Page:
Plaintiffs' final claim that "[t]he practices of various post offices and postmasters throughout the country . . . in enforcing [§ 232.1(h)(1)] has resulted in discrimination against Plaintiffs on the basis of the content of their speech, petition or viewpoint" (Am. Compl. at 1 102) is not supported by the record. The Court has previously determined that the regulation is content-neutral, see Initiative and Referendum Inst., 116 F. Supp.2d at 74, and plaintiffs provide no evidence that the regulation has been or will be enforced in a discriminatory manner based on the content of the speech at issue. The affidavits and declarations submitted by plaintiffs as exhibits in support of their motion for summary judgment demonstrate that § 232.1(h)(1) has been applied in a consistent manner — to remove signature gatherers from non-public, exterior USPS postal property — irrespective of the content of the petitioners' speech and even in the absence of the additional guidance provided by the Proposed USPS Postal Bulletin. (See, e.g., Pls.' Mem. Supp. Summ. J., Ex. 44 at 1 4 (postal employee informing "Kids First! Yes!" petitioner that soliciting signatures was not allowed on Ann Arbor, Michigan postal property); id., Ex. 45 at 14 (same as to "Kids First! Yes!" petitioner on Belleville, Michigan postal property); id., Ex. 46 at 1 4 (same as to "Let Local Votes Count" petitioner on Grand Rapids, Michigan postal property); id., Ex. 47 at 1 5 (same as to Humane Society of the United States petitioners on USPS property); id., Ex. 48 at ¶ 10 (same as to "numerous petition gathering firms, individual petitioners, and grass roots activists" on USPS property); id., Ex. 50 at ¶ 4 (same as to "Utah Voters Association" petitioners on USPS property); id., Ex. 51 at ¶ 4 (same as to "The Coalition for the Protection of Marriage in Nevada" petitioners on Reno, Nevada postal property); id., Ex. 52 at ¶ 5 (same as to "ProPAW" petitioner on Salem, Oregon postal property).) Indeed, the evidence of defendant's consistent enforcement of § 232.1(h)(1) may result from the fact that "there is no authority at the area or local level either to modify the regulation or deviate from enforcing it." (Def.'s Mem. Opp., Ex. LL at 73; see Def.'s Mem. Supp. Summ. J., Ex. A at ¶ 6 ("The Postal Service strives to treat all members of the public in a fair and uniform manner, and . . . the best way to achieve this at 34,000 different facilities . . . is to have rules which are as simple and clear cut as possible, and which leave as little room as possible for subjective interpretation and misinterpretation."); id., Ex. B at ¶ 5 ("[The USPS] has informed [its] managers . . . that our regulations governing conduct on postal premises . . . are valid and must be enforced at every postal facility.").) Consequently, plaintiffs' scant evidence that § 232.1(h)(1) was enforced on public sidewalks at two USPS postal facilities (see Pls.' Mem. Supp. Summ. J., Ex. 49 (Great Falls, Montana); id., Ex. 53 at Interrog. Answer No. 2 (Detroit, Michigan and Great Falls, Montana)) is insufficient to establish that defendant has applied the regulation in an unfair and discriminatory manner. Because these "isolated instances of undiscovered violations of [§ 232.1(h)(1)]," Clark, 468 U.S. at 295 n.6, do not demonstrate that defendant has unconstitutionally enforced the regulation in an arbitrary and discriminatory manner, defendant's motion for summary judgment on Count IV of plaintiffs' amended complaint will be granted.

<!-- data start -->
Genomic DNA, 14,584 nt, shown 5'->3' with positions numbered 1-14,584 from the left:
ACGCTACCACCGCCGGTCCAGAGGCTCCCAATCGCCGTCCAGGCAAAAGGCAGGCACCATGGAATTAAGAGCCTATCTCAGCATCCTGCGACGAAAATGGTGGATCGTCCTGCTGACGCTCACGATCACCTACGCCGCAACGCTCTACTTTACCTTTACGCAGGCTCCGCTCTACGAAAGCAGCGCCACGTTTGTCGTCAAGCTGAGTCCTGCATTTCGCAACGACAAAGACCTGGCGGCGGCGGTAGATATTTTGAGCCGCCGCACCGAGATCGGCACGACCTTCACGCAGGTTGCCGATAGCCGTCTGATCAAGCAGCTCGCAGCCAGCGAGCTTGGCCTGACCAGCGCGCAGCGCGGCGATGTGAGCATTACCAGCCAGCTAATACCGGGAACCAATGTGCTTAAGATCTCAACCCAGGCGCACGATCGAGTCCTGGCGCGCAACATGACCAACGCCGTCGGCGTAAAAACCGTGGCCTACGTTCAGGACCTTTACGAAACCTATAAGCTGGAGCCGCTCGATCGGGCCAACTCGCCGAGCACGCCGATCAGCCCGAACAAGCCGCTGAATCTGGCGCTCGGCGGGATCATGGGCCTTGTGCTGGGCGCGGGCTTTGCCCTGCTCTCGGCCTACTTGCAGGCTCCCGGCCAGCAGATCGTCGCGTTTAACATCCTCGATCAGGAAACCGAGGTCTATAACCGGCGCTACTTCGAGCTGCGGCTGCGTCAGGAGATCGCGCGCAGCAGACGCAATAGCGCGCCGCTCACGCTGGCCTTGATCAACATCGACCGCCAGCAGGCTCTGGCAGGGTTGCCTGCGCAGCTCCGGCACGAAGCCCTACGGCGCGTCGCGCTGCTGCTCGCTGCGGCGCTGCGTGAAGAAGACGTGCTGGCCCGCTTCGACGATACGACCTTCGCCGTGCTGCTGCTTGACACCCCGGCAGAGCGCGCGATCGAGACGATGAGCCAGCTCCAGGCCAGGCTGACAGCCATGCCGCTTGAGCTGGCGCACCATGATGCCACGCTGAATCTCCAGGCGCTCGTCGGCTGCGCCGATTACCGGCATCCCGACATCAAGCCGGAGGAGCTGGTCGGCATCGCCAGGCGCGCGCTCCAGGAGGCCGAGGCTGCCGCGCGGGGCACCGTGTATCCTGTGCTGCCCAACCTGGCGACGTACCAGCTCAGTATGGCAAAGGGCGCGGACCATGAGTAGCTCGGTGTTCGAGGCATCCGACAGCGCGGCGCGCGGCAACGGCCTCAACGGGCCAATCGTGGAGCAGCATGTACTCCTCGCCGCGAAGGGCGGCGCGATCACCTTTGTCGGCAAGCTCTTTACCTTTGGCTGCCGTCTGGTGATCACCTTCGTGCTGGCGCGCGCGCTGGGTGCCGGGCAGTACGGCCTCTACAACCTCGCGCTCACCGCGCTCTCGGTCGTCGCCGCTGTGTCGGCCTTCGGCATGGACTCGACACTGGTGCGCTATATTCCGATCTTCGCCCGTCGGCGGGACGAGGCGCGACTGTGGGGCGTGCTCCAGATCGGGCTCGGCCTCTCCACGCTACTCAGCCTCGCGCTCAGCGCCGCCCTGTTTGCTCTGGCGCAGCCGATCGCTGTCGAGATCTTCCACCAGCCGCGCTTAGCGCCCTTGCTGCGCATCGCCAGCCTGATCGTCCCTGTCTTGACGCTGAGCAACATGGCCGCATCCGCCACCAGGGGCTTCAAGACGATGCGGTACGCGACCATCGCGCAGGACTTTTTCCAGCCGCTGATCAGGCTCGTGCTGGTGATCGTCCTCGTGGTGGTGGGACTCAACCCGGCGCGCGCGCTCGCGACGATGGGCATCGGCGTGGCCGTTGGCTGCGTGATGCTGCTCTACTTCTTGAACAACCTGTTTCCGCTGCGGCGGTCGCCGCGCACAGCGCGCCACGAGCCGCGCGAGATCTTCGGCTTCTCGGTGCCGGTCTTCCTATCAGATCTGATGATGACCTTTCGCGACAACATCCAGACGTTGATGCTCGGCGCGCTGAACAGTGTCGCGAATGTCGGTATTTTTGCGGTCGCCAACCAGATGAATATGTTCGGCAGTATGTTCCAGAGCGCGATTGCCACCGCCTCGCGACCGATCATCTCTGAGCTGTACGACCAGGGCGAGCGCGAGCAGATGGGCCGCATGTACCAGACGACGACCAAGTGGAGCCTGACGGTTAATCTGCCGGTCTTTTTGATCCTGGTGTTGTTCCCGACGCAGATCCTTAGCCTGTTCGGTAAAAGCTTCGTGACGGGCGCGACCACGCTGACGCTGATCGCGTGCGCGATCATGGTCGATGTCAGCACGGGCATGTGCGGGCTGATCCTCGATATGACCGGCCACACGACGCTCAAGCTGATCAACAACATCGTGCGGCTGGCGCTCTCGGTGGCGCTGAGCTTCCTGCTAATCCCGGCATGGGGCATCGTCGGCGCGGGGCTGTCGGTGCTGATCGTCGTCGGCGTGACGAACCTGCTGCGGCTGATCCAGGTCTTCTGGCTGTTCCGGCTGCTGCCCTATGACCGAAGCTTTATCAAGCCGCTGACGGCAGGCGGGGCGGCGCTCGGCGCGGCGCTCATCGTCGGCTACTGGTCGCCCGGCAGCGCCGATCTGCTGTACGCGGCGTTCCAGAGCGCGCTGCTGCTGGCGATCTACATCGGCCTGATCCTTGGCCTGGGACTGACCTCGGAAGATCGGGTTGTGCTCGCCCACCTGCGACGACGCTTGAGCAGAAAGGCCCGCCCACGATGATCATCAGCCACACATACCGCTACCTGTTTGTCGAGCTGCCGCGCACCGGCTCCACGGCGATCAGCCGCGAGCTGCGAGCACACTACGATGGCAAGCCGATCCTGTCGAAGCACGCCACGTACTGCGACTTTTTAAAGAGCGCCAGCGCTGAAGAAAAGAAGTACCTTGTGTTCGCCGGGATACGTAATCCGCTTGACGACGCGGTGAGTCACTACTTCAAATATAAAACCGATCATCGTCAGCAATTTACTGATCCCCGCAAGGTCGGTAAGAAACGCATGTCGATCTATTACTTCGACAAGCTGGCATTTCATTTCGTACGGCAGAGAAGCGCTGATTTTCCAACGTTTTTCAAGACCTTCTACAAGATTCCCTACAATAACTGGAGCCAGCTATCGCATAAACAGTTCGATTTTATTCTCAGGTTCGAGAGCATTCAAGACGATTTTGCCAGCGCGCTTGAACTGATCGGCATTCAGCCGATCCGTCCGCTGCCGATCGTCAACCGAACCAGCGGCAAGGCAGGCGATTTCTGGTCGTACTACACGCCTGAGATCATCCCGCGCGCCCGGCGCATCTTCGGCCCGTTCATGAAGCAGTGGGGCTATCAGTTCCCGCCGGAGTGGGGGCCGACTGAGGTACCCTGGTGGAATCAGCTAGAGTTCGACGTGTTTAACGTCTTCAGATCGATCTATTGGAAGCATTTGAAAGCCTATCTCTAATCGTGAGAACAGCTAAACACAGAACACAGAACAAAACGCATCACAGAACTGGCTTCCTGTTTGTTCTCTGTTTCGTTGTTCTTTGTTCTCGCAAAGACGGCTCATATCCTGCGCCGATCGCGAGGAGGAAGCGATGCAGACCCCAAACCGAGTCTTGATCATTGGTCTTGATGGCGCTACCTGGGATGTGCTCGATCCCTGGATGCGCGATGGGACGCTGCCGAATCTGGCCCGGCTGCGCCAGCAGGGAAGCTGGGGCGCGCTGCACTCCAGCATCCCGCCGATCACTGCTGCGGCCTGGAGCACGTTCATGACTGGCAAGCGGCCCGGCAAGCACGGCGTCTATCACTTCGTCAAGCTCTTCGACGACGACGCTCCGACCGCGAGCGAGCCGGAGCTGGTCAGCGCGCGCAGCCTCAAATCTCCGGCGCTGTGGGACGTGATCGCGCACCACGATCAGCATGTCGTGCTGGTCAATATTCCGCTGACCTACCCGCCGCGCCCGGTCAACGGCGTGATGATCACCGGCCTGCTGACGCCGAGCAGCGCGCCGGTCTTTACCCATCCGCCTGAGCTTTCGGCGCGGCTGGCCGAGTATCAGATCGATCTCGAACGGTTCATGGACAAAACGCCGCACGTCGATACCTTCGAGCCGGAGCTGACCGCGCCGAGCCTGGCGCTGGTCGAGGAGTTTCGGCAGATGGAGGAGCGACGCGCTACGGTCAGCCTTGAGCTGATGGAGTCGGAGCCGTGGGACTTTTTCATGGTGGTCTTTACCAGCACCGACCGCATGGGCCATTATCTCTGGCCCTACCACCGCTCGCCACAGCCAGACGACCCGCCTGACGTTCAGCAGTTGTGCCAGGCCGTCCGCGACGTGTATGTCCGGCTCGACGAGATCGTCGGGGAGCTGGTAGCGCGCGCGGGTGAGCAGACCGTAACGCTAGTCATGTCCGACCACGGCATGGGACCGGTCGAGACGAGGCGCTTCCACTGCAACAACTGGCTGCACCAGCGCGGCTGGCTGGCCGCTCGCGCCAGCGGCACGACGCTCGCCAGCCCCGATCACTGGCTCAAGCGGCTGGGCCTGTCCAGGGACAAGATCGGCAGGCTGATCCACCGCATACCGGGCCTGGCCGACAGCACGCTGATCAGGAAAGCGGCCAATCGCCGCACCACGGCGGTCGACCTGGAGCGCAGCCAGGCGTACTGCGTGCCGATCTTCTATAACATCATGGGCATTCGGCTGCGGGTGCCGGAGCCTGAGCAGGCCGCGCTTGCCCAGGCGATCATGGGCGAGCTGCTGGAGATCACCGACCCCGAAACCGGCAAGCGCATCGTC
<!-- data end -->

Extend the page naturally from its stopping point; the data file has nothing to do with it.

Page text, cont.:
CONCLUSION

  Section 232.1(h)(1) is a content-neutral regulation that is narrowly tailored to serve a significant government interest and leaves open ample alternative channels of communication to plaintiffs and members of the public. Defendant's Proposed USPS Postal Bulletin confines the implementation and enforcement of § 232.1(h)(1) to "easily distinguishable" postal property only, and not to municipal sidewalks or other public areas. The Proposed USPS Postal Bulletin also confines the implementation and enforcement of the challenged ban to signature solicitation on postal property, and does not prohibit other forms of expressive activity on postal property that are permitted by postal regulations — such as leafleting, public address, public assembly, distribution of literature, picketing, and demonstrating — to encourage signing petitions beside or near postal property. Further, § 232.1(h)(1) is neither vague, nor overbroad, nor does the record show that it is enforced in a discriminatory manner. Because no genuine issues of material fact exist with respect to the constitutionality of § 232.1(h)(1) and defendant is entitled to judgment as a matter of law, defendant's motion for summary judgment on Counts I, II, III and IV of plaintiffs' amended complaint will be granted, and plaintiffs' motion for summary judgment will be denied. A separate order accompanies this Memorandum Opinion.